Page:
FaceFX Documentation and support
The .clientspec file is a special file that FaceFX loads when it starts up. In this file you can add custom locations to the various search paths FaceFX searches when attempting to find files. This file allows you to keep the files FaceFX uses in your source control system so that all of your FaceFX users can share the same scripts, analysis actors, custom analysis languages, templates, rendering resources, and themes. The root path in the .clientspec file is also how FaceFX locates your audio files.
The format of this file is very simple. It consists of comments (lines starting with the pound sign #), path assignments, and optional macros. Macros allow you to refer to a previous path by name rather than having to type out the full path each time and are referenced like so: $(name)
Detailed information about the format and how to use it are included in the default .clientspec file created for you the first time FaceFX Studio runs. This file, in its entirety, is embedded below:
# The FaceFX clientspec file allows you to set up your installation to work seamlessly with source control systems. # root should be set to the root of your source control system to easily share actors and animsets with your team # without losing the audio information. Since FaceFX Studio references audio files by relative paths, this is important # to set if you are working in a team environment. For example, we have our sample actors and sample audio in a path # like this: # # - \facefx # - \facefx\Samples # - \facefx\Samples\Audio # - \facefx\Samples\Actors # # With this setup I would want to set root to the full path to the facefx directory on my system: # C:\Users\John Smith\SourceControl\facefx # It is important to note that root can only be set to one path. If multiple paths are set FaceFX Studio will # issue a warning and only use the first path. # root = c:\Users\John Smith\SourceControl\facefx # # You can reference any value you set by using the macro format $(lowercase_name). For example: # # MY_VALUE = HELLO # my_other_value = $(my_value)\WORLD # # $(my_value) is replaced by HELLO by the parser, so the value of my_other_value is set to HELLO\WORLD # In this way you can reference any value anywhere else in the file. The only exception is that you cannot reference the macro itself. # This is ignored, for example, with the final result being my_value set to HELLO\$(my_value): # # my_value = HELLO\$(my_value) # # Overrides the templates directory found in the user's documents folder. Only one path can be set for templates. #templates = # All of the following values may contain multiple paths separated by the ; character. # Uncomment the lines and set paths to use them. # Appends paths to the Scripts search path. #scripts = # Appends paths to the Analysis Actors search path. #analysis_actors = # Appends paths to the Analysis Languages search path. #analysis_languages = # Appends paths to the Themes search path. #themes = # Appends paths to the Ogre search path #ogre =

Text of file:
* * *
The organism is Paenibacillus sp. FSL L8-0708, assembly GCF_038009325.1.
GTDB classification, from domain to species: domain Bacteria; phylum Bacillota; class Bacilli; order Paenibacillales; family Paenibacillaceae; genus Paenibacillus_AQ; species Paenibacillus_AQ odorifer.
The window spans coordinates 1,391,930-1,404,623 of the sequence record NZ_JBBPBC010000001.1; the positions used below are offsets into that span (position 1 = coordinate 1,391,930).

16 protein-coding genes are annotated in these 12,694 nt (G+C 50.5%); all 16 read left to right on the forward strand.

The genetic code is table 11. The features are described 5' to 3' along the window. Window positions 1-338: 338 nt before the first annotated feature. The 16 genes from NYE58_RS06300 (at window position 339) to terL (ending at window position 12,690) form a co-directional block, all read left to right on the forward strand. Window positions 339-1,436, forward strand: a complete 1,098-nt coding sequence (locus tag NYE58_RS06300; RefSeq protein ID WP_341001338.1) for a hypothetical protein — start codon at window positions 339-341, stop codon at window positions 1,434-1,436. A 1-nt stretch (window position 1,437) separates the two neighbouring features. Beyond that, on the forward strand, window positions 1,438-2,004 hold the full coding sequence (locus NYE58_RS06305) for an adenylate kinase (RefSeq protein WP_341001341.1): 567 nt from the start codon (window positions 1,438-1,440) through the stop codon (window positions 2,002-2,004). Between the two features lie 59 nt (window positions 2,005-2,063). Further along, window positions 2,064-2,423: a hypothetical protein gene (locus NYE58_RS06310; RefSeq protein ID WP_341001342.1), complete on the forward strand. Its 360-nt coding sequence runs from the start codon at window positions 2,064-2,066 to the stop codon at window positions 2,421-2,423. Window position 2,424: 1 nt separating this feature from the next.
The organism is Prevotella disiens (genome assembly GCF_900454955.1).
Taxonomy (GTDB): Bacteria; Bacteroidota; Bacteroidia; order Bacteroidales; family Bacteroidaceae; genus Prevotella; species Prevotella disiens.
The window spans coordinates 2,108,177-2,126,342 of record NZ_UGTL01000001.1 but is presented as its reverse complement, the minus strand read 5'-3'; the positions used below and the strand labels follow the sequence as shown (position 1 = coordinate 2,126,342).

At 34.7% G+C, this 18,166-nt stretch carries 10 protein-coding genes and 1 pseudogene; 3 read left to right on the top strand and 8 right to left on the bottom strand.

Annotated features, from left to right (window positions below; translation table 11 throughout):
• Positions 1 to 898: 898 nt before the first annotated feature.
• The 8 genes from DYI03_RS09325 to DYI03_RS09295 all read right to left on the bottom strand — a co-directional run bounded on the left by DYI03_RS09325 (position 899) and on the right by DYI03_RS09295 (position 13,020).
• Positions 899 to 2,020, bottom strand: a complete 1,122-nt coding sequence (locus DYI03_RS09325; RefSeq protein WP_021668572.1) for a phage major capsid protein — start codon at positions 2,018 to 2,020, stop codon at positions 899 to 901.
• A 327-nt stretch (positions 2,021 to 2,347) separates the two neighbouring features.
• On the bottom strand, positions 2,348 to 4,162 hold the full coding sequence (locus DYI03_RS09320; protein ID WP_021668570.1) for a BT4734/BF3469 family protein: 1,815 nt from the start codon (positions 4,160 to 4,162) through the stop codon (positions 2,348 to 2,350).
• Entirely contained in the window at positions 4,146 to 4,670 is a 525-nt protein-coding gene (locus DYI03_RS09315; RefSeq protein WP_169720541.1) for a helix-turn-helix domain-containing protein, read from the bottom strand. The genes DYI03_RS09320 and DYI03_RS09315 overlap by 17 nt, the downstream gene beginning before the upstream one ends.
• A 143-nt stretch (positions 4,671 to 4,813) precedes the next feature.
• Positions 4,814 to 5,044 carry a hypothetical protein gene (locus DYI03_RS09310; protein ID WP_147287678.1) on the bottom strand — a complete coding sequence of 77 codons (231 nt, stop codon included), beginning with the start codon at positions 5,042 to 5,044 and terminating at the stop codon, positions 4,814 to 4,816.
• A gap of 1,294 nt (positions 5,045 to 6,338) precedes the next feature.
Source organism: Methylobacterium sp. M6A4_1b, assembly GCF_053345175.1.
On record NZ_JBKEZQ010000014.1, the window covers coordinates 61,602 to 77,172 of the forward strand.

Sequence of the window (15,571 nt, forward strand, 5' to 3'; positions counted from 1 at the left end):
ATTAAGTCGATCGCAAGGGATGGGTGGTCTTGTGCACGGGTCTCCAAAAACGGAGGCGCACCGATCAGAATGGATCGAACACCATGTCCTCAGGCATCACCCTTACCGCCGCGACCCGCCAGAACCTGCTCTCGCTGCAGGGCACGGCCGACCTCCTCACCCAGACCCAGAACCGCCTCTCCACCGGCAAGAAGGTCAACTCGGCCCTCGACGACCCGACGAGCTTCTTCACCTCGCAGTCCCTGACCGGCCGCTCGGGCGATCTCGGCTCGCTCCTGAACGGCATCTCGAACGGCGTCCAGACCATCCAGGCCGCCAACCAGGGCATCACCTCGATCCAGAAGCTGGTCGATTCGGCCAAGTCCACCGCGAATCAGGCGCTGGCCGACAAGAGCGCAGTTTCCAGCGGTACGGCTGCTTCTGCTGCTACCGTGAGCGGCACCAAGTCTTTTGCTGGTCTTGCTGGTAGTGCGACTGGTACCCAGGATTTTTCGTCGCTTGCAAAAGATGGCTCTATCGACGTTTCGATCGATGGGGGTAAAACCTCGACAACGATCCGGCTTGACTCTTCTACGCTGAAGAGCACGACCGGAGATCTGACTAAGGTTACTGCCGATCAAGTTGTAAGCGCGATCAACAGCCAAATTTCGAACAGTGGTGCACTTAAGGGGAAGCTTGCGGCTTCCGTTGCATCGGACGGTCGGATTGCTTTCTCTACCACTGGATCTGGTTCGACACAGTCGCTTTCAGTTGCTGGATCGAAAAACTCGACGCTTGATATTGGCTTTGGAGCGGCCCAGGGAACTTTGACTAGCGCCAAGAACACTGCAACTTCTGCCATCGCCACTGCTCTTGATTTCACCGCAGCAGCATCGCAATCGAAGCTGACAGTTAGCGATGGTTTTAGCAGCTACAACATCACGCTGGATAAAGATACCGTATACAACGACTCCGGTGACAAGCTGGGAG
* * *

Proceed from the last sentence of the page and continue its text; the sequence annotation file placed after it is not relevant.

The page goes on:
It is important to note that when you assign paths in the .clientspec file you are adding a path to the built-in FaceFX search paths; you are not replacing the built-in search path (except for the special case templates path – the templates directory is simply the initial directory of the file open dialog box when syncing to a template). This means that when FaceFX searches for a file it will first search the built-in search path, then it will search for any additional search paths in the .clientspec file for that file type, and it will search in the order the paths are listed in the .clientspec file. When FaceFX finds the first file that matches what it is looking for the search stops, so take care not to put files with the same name in the search paths because FaceFX will use the first one it finds, which may not be the one you intended to use.
You can also create multiple .clientspec files and tell Studio which one to use with the -clientspec command line parameter. If you do not specific this parameter, facefx.clientspec is used (the default). If you use -clientspec to specify an alternate .clientspec file, the .clientspec file you specify must be in the same directory as facefx.clientspec (C:\Users<username>\Documents\FaceFX Studio XXXX – where XXXX is the current FaceFX Studio version number).
In prior versions of FaceFX you would edit the autoexec.fxl file in the FaceFX Studio install directory to automatically perform work and run scripts on startup. Starting with version 2013 this has changed. When Studio starts up, it will attempt to import a Python script named facefxcustomize.py. The facefxcustomize.py Python script is where you will do any work (such as connecting handlers to FaceFX Studio Python signals) or issue any commands to be run on startup. The facefxcustomize.py file is a file that you create and you can put it anywhere in the scripts search path.
When combined with the new .clientspec system, the new facefxcustomize.py system is significantly more powerful because you can run different scripts and perform different work on startup based on which .clientspec file Studio loaded. As an example, consider you are part of a team working on two games simultaneously: Game A and Game B. You could create game_a.clientspec and game_b.clientspec that set up the environment differently, and “boot” Studio into the appropriate environment by using the -clientspec command line option.